Goal setting is like a drug. Great when prescribed correctly, dangerous if misused. That’s especially true for those of us who run our own business. And especially especially true for creatives. We tend to dream big, wild, impossible-seeming things which can yield some pretty fantastic results. OR, it can leave us depressed and burnt out when our reality continually falls short of the dreams we want to achieve.
As with all things, it’s important to strike a balance. A balance between reality and magic. Between left and right brain. Between creativity and number crunching. And of course, between our hearts and our heads.
If you’re like me, you started your voice-over business with a handful of rather vague goals.
My original goals were:
- To have the freedom to keep my job while living (or traveling) anywhere
- To tell stories for a living
- To fulfill my childhood dream of becoming a cartoon character
- (…and connected to the above) to make money with silly voices
- To have control over my schedule
- To be in a job I love
- To redefine what it means to “make it” as a creative professional and artist
I’m happy to say I’ve done all of the above. *Cue: pats self on back in a way that is endearing and not at all pretentious*
There are a few things that led to my achieving these goals instead of dreaming about having a voice-over business and hoping it would just happen.
Here’s what worked for me (and what, consequently, I recommend for others):
- Write it down. It’s likely you’ve heard this advice before. That’s because it WORKS. Goals have a higher likelihood of coming true if they’re written down. You’re even more likely to achieve your goals if you pin them on a wall, refrigerator, or mirror where you’ll see them daily.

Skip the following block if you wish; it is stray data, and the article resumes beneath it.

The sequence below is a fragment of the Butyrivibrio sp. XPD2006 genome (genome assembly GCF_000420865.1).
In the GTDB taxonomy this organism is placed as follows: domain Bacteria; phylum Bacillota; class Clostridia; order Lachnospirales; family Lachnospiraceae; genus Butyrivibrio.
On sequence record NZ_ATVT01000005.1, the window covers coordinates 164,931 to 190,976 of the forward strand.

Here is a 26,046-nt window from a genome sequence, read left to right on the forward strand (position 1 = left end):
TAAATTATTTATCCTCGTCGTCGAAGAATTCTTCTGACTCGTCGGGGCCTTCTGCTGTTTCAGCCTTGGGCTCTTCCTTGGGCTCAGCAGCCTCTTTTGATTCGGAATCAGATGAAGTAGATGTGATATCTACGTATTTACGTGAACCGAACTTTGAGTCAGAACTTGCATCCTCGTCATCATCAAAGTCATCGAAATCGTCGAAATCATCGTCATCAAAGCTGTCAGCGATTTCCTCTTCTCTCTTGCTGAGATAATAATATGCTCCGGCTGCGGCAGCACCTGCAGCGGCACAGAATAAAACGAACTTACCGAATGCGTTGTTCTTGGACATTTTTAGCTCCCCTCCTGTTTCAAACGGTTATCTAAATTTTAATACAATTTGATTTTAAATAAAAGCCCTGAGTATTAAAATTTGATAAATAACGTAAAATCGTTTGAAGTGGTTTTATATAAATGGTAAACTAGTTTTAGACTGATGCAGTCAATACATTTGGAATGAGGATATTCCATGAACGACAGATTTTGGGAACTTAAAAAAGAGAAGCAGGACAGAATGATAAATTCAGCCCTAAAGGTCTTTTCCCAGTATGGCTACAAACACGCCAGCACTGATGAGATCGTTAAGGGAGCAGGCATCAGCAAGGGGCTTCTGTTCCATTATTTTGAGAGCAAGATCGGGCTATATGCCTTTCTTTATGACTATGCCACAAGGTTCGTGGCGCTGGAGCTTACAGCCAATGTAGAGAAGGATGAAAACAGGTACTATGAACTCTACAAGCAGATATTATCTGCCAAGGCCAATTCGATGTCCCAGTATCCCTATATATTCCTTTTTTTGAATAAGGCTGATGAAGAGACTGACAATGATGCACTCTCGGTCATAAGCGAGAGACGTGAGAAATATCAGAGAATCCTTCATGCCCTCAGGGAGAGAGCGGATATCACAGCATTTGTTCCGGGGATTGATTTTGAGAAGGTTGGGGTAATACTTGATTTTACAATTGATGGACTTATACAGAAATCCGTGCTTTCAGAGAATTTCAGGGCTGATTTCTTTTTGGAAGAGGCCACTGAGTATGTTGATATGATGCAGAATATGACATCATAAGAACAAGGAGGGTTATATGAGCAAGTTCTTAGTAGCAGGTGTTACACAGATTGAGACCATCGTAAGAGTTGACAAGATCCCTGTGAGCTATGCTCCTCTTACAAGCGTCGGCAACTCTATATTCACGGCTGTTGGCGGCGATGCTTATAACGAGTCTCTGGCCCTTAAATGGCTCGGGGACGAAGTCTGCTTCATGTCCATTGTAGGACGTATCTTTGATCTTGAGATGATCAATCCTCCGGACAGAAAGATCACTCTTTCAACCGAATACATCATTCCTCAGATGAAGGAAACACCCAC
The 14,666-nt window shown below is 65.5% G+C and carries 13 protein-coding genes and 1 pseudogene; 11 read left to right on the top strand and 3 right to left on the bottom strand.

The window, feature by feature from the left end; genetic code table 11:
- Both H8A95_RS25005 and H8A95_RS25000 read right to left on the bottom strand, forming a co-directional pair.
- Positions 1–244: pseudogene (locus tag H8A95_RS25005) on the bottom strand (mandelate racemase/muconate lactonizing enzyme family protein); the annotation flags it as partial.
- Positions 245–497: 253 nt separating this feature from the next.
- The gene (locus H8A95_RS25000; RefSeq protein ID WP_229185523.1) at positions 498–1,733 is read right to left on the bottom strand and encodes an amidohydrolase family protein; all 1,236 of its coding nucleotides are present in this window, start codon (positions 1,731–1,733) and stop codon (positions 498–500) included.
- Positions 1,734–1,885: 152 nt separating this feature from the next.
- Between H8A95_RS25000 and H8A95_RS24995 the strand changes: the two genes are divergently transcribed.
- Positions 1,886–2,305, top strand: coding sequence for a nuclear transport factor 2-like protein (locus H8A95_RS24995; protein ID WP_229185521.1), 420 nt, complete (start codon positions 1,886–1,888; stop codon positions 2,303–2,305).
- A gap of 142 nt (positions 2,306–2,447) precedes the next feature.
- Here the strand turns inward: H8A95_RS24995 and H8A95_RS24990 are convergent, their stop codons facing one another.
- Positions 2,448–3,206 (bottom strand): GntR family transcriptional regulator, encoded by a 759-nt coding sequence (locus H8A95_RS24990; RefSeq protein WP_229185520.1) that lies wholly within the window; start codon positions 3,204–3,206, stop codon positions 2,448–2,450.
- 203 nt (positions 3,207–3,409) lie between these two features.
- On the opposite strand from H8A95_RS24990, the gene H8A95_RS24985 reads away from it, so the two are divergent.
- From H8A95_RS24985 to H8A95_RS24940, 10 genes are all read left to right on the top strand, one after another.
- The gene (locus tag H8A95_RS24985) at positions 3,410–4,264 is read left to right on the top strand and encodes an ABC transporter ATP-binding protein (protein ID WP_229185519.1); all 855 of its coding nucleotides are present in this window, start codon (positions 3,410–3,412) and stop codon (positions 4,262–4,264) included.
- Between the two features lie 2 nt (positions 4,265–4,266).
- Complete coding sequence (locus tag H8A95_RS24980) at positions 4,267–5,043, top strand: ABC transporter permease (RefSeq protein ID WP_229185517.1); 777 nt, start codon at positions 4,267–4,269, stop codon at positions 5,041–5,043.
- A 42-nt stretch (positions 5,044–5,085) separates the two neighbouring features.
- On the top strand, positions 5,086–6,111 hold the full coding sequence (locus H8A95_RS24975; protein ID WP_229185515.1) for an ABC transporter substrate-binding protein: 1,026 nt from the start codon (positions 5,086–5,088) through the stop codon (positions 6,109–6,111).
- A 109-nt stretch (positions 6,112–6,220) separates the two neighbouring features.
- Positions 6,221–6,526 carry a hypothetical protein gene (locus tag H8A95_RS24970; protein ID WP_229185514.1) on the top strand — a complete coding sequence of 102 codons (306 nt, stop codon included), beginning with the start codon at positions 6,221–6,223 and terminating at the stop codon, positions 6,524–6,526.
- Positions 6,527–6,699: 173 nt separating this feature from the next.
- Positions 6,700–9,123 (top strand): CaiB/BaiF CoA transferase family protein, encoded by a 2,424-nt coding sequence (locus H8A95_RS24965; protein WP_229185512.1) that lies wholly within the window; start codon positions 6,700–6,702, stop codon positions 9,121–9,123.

- Tell a friend. Don’t just tell anyone on the street. Tell a trusted friend, perhaps a partner, what you intend to achieve. Someone who will check in with you in a few months to see how it’s going. Someone who will encourage you when the going gets tough.
- Break it down. Starting with vague and lofty goals is great (like my examples above), but you’ll need to break down your goals into more quantifiable pieces in order to make them come true. For example, my goal of – to have the freedom to keep my job while living (or traveling) anywhere – meant that at some point I’d need to purchase equipment that can travel so I can record quality audio on the road. To achieve this goal, I saved money to buy a travel voice studio. (Here’s the kind I have.)
- Periodic evaluations. Every six months or so, schedule time on your calendar (Block off 2-3 hours) to evaluate where you are on your goal achievement journey. Are there any you can tick off? Any unexpected developments? Any goals you want to change or reword? Strategies you need to readjust? You’re allowed to change your mind! The universe may throw something unexpected your way and now you’re redirecting your attention – that’s ok!
- Make new goals. To keep forward motion in your business, set new goals as you cross old ones off. As you climb the mountain, you learn along the way. Set your sights on higher heights. Don’t get comfortable and rest on your laurels just because you can. Although FIRST, you deserve a celebration – congrats on achieving your original goals!
No matter where you are in your voiceover business building journey, having a direction and a vision for what your business will become is not only helpful, but necessary.
After all, it’s tough to go “confidently in the direction of” one’s dreams, as Thoreau encourages us to, if you’re not sure which direction you want to travel.